BY Andrea Brands | Director, Consumer Education and Safety at…
In an exclusive interview with the National Highway Traffic Safety Administration’s (NHTSA) David Strickland, who serves as the agency’s Administrator, Be Car Chic asked about distracted driving and the agency’s combined efforts with the Department of Transportation (DoT) to curb this bad behavior.
Administrator David Strickland has been championing safer, distraction-free driving since the beginning of his tenure at NHTSA in January of 2010. Strickland has been working tirelessly toward this goal alongside stakeholders such as Secretary Ray LaHood, private sector executives, automobile manufacturers, and safety advocacy groups.
The DoT has even launched a website – Distraction.gov – to educate Americans and policymakers about the dangers of distracted driving. Strickland and his boss, LaHood, are also working with the states to enforce against distraction. To date, 33 states, the District of Columbia and Guam, have passed anti- texting laws – eight of those states have also banned handheld phone use while driving.
In a post by the Wall Street Journal blog on May 24, Strickland referenced consumers’ shift in mindset about wearing their seat belts over the past few decades. When asked whether NHTSA and DoT should take a similar approach to turn people from driving while distracted, Strickland explained that there are similarities in both movements.
“[The seat belt initiative] wasn’t a regulatory solution as much as it was a campaign solution,” Strickland said. “The belt program took off in 1994 with Click It or Ticket. With that we did some work with the states and moved it up to the national level.”A national ad campaign brought the seat belt use numbers from 60 percent in 1994 (the start of the well-known Click It or Ticket campaign) to 85 percent today. “We think that this model – we have great hopes that it – will work for distraction,” Strickland continued.
The data looks appealing, but there remains a good amount of research to be done on distracted driving before moving forward with federal guidelines. Currently, the NHTSA is conducting research for two pilot projects in Hartford, Conn. and Syracuse, N.Y. The agency is also helping states enforce their rules by running an ad campaign called Phone in One Hand, Ticket in the Other.
But what about that looming federal rule that many in the automotive community have been anticipating? The lack of definitive research prevents the agency from moving into rule-making posture at this time; however, NHTSA does plan to issue voluntary guidelines for automobile manufacturers this fall. “These guidelines will be for in-vehicle interfaces – touch screens, infotainment systems. After that, we’ll be working on handheld and nomadic devices, and finally, voice-command devices,” said Strickland.
The Administrator also tried to clear up any fears that consumers or those in the automotive policy community may have in anticipation of a national law. Stickland explained that state laws deal with the driver, requiring people to keep their hands on the wheel and eyes focused on the road. A federal rule would only regulate what is put in the vehicle by the OEM.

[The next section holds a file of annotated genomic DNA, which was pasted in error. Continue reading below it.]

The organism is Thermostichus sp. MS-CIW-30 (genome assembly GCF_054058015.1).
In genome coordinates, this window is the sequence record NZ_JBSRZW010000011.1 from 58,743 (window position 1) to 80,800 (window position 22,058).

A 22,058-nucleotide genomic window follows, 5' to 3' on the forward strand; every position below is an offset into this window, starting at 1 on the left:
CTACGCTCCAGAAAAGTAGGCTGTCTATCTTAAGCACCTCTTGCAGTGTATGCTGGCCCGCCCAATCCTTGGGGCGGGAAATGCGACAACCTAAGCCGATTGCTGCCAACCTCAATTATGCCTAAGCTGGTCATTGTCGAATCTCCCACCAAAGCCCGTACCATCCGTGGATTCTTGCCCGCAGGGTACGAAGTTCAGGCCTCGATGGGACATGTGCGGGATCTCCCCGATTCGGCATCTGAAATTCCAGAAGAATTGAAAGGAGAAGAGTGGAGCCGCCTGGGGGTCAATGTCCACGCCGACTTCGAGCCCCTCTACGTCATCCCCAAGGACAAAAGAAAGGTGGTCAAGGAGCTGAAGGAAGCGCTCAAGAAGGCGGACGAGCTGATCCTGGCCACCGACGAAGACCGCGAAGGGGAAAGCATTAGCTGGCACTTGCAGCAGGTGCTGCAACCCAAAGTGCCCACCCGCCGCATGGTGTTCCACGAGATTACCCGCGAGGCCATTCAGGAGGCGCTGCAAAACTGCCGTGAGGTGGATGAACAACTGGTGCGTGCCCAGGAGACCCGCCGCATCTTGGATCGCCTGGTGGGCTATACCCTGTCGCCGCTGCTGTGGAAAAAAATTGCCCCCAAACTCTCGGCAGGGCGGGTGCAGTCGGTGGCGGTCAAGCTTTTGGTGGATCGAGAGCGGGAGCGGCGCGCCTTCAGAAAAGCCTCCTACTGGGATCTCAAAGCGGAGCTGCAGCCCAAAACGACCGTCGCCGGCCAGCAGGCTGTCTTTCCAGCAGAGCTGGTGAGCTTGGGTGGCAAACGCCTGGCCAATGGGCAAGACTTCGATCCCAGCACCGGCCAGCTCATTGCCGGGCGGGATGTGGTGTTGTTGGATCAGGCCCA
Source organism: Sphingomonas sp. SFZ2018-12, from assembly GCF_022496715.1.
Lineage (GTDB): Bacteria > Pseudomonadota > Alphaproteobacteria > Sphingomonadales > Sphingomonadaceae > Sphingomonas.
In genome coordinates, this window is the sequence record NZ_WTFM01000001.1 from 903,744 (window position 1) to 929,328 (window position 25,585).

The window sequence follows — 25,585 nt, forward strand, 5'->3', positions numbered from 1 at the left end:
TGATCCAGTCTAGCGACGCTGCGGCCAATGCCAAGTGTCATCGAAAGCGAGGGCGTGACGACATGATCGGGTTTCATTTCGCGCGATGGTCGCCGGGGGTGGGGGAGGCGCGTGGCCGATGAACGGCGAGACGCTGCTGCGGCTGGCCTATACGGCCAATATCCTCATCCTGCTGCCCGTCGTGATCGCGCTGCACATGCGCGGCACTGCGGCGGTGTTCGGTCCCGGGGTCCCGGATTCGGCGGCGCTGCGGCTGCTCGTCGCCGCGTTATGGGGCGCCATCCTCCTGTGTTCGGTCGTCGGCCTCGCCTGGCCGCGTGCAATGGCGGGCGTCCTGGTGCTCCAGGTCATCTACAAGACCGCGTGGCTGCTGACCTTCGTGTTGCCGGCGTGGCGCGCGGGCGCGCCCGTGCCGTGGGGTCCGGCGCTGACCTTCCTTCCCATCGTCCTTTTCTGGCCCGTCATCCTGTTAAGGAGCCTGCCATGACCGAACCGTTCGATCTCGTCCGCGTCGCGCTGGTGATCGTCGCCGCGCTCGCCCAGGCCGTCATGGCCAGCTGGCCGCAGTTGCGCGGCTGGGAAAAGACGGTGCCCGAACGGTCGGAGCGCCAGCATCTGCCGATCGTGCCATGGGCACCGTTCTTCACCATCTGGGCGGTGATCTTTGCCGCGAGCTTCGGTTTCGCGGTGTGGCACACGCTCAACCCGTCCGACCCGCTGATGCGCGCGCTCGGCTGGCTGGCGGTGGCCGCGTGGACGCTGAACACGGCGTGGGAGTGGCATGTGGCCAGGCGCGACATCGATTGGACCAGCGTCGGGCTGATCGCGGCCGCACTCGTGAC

Our goal is one mission and one mission only – to save lives.
– David Strickland, NHTSA Administrator
One point of contention for the auto industry, and an issue that Be Car Chic has brought up in prior blogs, is the regulation of how people can use their mobile devices when in their vehicles. But for Strickland, a gray area exists over the regulation of smartphones, which “by itself is a consumer product, regulated by other agencies,” he said.
“NHTSA regulates the car – federal motor vehicle safety standards and all that. But there really is – in terms of once that device comes into the vehicle and connects with it –no clear authority. Who actually regulates that?”Strickland would not have us forego technology altogether, but he makes a good point that the mobile applications that are so widely popular are not made to be used by someone driving a car. The NHTSA leader wants to define how agencies deal with those issues.
“For us, guidelines are a stepping off point,” said Strickland. “[Auto manufacturers] have a strong obligation to do research and find that some applications are okay in the car – like navigation, streaming internet radio – what’s suitable for a driver while they’re operating a vehicle.”
“I recognize everyone wants to be connected on the go, but if you’re creating a business model in the market and it doesn’t have its roots in safety, then that business model will ultimately fail.”
“At the telematics conference in Michigan,” the Administrator went on to say, “everyone was gawking about apps and no one was talking about their safety. When [safety] isn’t part of the conversation, I see consequences on a large scale.”
Strickland also discussed how mobile applications developed without safety in mind increase the risk for all drivers, namely for those with less experience, and especially for Gen Y drivers who are so attached to their mobile devices.When asked what is next for NHTSA, Strickland was clear about his and the agency’s mission – to save lives. “All the work we’re doing is to that end,” said the Administrator.
“We are fully supportive of good information, ease of use, and anything that helps make the driving experience more pleasurable for the driver without hurting their safety.”
Strickland emphasized that while the NHTSA cannot anticipate every mobile app developed, the agency does not want to stifle innovation. The agency hopes to establish a framework that explores what could come into the car down the road, and make sure that whatever that technology is does not cause an additional safety risk to drivers.